Kron tells us that this character isn't supposed to be in her play, but of course that's ingenuous nonsense: every single thing that happens in Well, no matter how convincingly the actors argue to the contrary, has been meticulously planned. Which brings me to the question of what this piece is really about. Well is not a theatrical discourse on wellness and integration; nor is it the self-involved woman vs. mother confrontation that Kron has layered on top of her alleged "multicharacter theatrical exploration." (I should explain clearly here that the principal theatrical device employed in Well is that the actress Jayne Houdyshell plays Ann Kron, offering commentary on Lisa's "show" from a purported replica of the real Ann Kron's living room that covers half of the stage.) No, Well seems to me to be a deconstruction of self-involved "avant-garde" theatre, one that ends, intriguingly, with an implicit attack on issue-oriented art:
LISA: I worked really hard on this. It took me a really long time to figure out how to make all the parts of this fit together and make it work.
JAYNE: But it doesn't work.
LISA: It does work. It was working! They were completely with us.
JAYNE: I know. But it was too easy.
LISA: No, it's not. The play is asking really hard questions.
JAYNE: I think they're the wrong questions....Questions like that are very seductive, because it would be so much easier if we could answer them. But we can't. You can't answer them.
(Jayne then proceeds to provide...well...the answer.)
Houdyshell, by the way, is wondrous as Ann (and, briefly, as "herself"); if there's a Tony Award for Most Lovable Characterization, she's got a major lock on it. But to return to my point, even if we accept that the meta-meta-theatrics of Kron's play work (and I don't believe that they consistently do: there's a scene, for example where the "actors" say goodbye to "Ann," as if they'll never see her again; but surely they will, tomorrow, at the next performance, right?), I still don't get what actual form Kron is deconstructing; and I certainly don't agree that she should "Uncle Tom" her downtown roots in order to do it. In other words: where's the actual self-conscious one-woman show with cheap, cheesy scenery and amateurish actors that Well purports to send up? I guess I've seen a couple of sets fall apart on stage, but that almost always has been a function of budget, a problem that this Broadway show with an $86.25 top ought not to have.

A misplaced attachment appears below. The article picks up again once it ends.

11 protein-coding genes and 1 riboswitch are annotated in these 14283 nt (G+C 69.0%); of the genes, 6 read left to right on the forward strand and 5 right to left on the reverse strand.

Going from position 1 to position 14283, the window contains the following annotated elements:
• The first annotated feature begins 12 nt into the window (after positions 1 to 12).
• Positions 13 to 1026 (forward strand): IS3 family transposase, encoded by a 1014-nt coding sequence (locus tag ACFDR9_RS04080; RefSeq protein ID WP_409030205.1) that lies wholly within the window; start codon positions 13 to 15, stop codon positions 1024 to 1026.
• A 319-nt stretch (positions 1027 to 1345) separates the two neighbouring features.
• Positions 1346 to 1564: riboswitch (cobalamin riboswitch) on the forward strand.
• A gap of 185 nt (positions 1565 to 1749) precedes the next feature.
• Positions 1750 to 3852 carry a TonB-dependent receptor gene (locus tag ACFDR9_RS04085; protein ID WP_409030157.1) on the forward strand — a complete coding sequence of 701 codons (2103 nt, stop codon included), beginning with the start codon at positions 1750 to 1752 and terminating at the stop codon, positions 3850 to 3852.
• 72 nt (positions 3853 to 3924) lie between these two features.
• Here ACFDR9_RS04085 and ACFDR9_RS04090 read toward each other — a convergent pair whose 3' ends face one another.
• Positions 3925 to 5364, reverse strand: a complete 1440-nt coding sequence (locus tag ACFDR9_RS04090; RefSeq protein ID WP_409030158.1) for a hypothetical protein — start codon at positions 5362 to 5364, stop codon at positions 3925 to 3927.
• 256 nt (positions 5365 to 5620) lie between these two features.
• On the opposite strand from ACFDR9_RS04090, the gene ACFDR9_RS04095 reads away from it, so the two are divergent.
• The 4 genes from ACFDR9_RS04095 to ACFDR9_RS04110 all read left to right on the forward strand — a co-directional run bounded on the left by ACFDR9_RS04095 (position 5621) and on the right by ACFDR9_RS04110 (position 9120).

So I left Well confused and annoyed. I am very happy that Lisa Kron has made it to Broadway, and I enjoyed many parts of her show, which is without a doubt entertaining and fun and occasionally even thought-provoking. But for all its alleged avant-garde gyrations, Well is as mainstream as any of its midtown neighbors, especially in its eager willingness to look down its nose at its former compadres downtown. Which isn't bad; it's just true.